Toyota has launched an advertising campaign using IBM Watson Ads to introduce the Prius Prime, a new plug-in hybrid model that went on sale earlier this year.
The ad units serve up across mobile and desktop on The Weather Channel app and weather.com, which provides weather data. The ads, which are scheduled to run through the third quarter of 2017, are part of a larger campaign.
Sarah Ripmaster, head of automotive sales, The Weather Company, said Toyota trained Watson on data from frequently asked questions to videos. "Watson ingested the data to understand how in-market shoppers interact and what types of questions they ask," she said. Watson only knows what you teach it. Ripmaster said. It doesn’t go out to the Internet to pull in information.
Rather than keyword searches, IBM Watson uses natural-language processing and machine learning to reveal insights from large amounts of structured and unstructured data fed into the platform, which is trained to identify queries and respond to questions with personalized answers in real time.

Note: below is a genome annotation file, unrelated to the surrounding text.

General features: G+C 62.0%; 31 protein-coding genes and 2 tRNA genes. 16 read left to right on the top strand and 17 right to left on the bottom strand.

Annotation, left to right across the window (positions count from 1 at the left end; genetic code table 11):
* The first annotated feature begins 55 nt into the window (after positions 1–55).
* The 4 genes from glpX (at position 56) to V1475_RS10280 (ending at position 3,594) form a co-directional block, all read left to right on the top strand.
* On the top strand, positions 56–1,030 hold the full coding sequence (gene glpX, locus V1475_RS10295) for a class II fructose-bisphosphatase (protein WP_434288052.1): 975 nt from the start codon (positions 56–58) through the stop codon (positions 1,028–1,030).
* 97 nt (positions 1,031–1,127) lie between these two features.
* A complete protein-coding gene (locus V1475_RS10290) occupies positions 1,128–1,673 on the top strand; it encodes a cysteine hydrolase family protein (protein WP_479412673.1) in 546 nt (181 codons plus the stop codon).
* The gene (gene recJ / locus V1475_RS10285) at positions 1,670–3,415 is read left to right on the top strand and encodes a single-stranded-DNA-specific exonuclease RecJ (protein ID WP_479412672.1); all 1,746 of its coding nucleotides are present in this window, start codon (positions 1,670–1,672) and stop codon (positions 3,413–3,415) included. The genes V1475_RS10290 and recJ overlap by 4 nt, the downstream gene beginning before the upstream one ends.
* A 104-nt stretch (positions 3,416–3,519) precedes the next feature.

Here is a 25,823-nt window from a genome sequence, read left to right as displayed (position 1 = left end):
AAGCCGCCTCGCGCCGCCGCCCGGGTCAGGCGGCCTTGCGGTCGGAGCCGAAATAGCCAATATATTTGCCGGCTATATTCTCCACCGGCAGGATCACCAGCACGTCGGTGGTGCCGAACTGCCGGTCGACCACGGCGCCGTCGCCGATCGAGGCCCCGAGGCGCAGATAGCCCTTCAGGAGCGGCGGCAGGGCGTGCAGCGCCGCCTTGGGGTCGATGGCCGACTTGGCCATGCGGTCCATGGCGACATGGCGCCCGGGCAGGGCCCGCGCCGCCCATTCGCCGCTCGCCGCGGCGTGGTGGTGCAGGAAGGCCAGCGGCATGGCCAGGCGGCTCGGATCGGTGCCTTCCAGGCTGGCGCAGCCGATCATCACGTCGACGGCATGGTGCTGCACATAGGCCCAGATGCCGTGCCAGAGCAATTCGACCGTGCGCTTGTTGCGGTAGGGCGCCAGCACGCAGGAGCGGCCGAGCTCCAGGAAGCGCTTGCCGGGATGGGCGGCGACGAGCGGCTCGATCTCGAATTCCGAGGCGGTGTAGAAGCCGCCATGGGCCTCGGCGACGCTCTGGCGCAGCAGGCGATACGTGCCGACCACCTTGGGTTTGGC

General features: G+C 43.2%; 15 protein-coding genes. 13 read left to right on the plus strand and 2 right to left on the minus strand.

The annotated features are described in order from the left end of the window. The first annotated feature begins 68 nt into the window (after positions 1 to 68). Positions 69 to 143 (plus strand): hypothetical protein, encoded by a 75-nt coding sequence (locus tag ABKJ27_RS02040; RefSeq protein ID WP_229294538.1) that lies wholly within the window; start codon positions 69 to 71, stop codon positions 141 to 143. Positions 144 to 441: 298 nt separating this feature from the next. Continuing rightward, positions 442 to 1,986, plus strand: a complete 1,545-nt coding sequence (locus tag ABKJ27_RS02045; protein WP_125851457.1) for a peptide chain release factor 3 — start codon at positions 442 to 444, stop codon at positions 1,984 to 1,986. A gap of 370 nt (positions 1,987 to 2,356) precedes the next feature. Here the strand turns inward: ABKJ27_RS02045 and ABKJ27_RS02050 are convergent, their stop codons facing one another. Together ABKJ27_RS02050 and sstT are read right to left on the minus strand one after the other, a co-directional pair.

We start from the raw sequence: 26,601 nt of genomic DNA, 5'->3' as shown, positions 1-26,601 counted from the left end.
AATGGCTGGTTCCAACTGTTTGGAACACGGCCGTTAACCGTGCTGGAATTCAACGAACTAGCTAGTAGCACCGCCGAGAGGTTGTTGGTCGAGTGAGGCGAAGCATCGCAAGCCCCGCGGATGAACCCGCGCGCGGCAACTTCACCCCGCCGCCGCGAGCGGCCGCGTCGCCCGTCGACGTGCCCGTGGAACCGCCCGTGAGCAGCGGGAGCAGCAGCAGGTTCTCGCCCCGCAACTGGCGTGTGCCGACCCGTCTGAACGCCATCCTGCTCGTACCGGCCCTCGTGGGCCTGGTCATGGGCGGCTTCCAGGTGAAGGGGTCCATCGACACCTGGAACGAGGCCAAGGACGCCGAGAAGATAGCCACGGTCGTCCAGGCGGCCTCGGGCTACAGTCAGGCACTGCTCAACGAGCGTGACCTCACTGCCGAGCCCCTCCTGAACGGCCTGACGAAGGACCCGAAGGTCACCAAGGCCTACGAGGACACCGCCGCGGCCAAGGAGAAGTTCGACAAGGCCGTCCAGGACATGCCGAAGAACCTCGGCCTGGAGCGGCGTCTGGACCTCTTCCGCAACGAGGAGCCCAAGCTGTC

The ads are intended to direct consumers to a local dealer for a test drive, so it also displays information about scheduling a test drive. Through attribution technology and other data sources, Toyota can tie the ads back to a car's VIN number to determine what ultimately prompted a sale, such as the Watson Ads.
Here's how it works: The conversational app launches a dialog box that suggests to the site visitor to explore the Prius Prime. It also prepares the consumer to ask questions about efficiencies such as how far you can go on one charge and what type of gas mileage the car gets. It focuses on common topics that consumers would think about when considering the purchase of a new car.
When Watson doesn't have the answer, developers will identify the question and the gaps in knowledge to fill them in so the technology gets smarter with each use.
Ripmaster said The Weather Company hopes to run these ads on other publisher sites. This is the seventh Watson Ads campaign, which includes Campbell's, Country Crock, Theraflu, Flonase, among others.
In the past, brands have seen engagement rates of between one and two minutes, which is three times longer than a television commercial, she said.